- Aerate the soil with an aerator or shovel to loosen compacted soil.
- Use a spray bottle to spray herbicide directly over the star thistle if there is other foliage nearby, to prevent damaging them.
Spread a 5- to 8-inch layer of mulch over a small area that is infested with thistle. This natural method suppresses and prevents thistle regrowth after it is removed. Mulch is also beneficial as it keeps roots of other plants cool, especially during the hot summer.
Burn large areas of land to eradicate thistle and seed reserves. Although this practice is environmentally harmful, it is an effective management control method for very large areas covered with thick star thistle growth. Make sure you consult your local fire department officials for permits and regulations.
Aliases: woodbine, lady’s nightcap, wild morning glory, creeping Jenny, hedge bells, possession vine
Bindweed, a perennial cousin to the sweet potato, got no sweet comments from the 46 percent of respondents who were dealing with it in their gardens. Many bindweed-battlers noted this weed’s persistence, and one even called it a “zombie plant” because it’s so difficult to kill. Bindweed can sprout, resprout and resprout from wide, spreading roots that can reach as deep as 30 feet underground! And, if you let this weed’s flowers go to seed in your garden, watch out: The seeds can stay viable for up to 50 years. You must dig or pull all bindweed shoots when they first appear, and keep pulling. Repeated pulling will weaken the roots until — hopefully — they die out. If you let bindweed get established, you may never be able to eliminate it.
A few respondents had tried bindweed mites with some success. A Colorado gardener said free mites can be obtained from the state insectary (a program of the Department of Agriculture) and worked best in non-watered parts of the garden. A New Mexico gardener with three to five years of experience said, “This darn weed seems to ignore herbicides, and tilling just spreads the plants around. Judicious hand weeding is the only way I have found to keep this prolific weed out of my garden.” Use a fork instead of a hoe to dig up bindweed, as you’ll leave fewer fragments behind, and dig after a rain or heavy watering when the roots are less brittle.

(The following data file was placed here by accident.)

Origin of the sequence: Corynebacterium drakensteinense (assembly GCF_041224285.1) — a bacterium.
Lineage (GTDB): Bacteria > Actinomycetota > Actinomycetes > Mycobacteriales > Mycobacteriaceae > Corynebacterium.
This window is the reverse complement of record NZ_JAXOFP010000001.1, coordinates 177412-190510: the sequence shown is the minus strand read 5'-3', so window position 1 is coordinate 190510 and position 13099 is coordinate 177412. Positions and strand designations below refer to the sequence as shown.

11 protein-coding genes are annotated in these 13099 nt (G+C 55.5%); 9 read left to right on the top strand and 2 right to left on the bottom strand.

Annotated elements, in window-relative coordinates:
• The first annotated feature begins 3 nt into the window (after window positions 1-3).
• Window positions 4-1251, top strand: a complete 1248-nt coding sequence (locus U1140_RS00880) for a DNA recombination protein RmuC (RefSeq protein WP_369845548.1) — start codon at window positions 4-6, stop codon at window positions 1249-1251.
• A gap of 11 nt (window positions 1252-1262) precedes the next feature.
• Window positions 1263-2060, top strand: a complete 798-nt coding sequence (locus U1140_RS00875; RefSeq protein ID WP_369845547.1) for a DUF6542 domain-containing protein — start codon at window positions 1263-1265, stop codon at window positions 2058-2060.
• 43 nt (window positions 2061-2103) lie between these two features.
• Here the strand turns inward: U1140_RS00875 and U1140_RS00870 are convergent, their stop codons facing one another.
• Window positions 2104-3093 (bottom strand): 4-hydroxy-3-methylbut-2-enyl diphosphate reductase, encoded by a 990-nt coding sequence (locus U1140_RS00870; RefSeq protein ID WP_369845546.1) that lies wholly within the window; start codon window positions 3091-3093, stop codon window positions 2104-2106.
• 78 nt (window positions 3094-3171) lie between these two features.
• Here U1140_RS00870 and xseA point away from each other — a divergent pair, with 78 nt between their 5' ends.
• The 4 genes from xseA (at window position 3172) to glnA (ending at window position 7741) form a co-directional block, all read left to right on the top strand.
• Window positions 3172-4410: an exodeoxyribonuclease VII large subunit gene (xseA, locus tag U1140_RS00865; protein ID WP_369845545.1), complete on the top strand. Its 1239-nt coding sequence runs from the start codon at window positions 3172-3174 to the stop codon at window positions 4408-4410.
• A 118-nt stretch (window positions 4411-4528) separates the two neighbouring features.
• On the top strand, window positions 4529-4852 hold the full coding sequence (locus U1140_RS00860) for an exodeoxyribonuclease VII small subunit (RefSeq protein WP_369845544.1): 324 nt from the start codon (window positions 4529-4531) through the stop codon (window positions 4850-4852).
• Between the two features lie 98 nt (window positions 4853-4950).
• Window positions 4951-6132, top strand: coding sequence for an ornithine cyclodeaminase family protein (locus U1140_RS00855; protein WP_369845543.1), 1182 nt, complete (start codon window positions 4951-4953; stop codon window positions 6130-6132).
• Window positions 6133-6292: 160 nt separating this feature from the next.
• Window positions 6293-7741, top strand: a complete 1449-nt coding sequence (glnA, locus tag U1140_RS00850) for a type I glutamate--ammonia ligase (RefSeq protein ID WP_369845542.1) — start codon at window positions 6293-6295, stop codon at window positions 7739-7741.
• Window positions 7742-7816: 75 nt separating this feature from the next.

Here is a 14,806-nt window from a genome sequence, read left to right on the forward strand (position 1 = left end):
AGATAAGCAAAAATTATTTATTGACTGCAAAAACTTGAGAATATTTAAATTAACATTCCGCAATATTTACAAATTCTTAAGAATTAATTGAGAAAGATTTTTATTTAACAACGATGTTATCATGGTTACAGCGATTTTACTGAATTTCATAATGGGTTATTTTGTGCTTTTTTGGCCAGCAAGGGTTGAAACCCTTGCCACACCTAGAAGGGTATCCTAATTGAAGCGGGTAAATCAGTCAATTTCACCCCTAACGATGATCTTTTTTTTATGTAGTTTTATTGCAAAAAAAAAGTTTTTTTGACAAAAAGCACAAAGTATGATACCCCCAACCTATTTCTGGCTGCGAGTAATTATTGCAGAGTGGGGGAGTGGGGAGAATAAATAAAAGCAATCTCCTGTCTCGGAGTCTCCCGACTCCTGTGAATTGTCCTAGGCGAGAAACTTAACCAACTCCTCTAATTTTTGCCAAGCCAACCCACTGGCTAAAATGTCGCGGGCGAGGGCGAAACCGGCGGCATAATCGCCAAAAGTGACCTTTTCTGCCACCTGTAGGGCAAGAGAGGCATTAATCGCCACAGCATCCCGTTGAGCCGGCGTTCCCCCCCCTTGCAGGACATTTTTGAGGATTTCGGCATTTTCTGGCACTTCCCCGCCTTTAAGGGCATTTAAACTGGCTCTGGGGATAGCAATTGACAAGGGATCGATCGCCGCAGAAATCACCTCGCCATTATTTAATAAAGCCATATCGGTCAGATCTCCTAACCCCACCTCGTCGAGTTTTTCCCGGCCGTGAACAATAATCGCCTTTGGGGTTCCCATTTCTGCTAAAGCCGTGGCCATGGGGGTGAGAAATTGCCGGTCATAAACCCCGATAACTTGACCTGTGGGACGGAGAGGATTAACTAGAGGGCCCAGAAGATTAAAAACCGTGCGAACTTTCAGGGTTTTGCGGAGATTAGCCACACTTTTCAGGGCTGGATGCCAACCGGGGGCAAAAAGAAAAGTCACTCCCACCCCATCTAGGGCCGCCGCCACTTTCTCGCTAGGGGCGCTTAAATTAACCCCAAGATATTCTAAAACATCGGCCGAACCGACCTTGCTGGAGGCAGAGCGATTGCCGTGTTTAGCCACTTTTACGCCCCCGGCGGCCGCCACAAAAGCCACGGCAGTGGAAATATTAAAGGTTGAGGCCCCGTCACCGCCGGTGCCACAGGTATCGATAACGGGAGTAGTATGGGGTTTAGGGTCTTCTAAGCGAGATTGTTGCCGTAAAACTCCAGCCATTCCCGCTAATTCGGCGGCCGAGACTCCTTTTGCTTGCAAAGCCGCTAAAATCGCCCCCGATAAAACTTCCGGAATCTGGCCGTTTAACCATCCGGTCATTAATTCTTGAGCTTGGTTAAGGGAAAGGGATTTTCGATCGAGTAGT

Useful Management Techniques
Origin and Distribution
Canada thistle probably originated in southeastern Europe and the eastern Mediterranean. It has spread throughout Europe, North Africa, through central Asia to Japan, and across the northern U.S.A. and southern Canada. It is also naturalized in South Africa, New Zealand and southeastern Austr
Dormancy and Germination
The seeds are not dormant when shed from the parent plant. They germinate best at warm daytime temperatures (77
A few seeds may persist in the soil for as long as 20 years, but most disappear within the first few years.
The seeds have a special feathery structure (the pappus) that aids in wind dispersal. The seeds also commonly disperse to gardens in contaminated hay and straw used for mulch or compost.
Timing of Emergence in NYS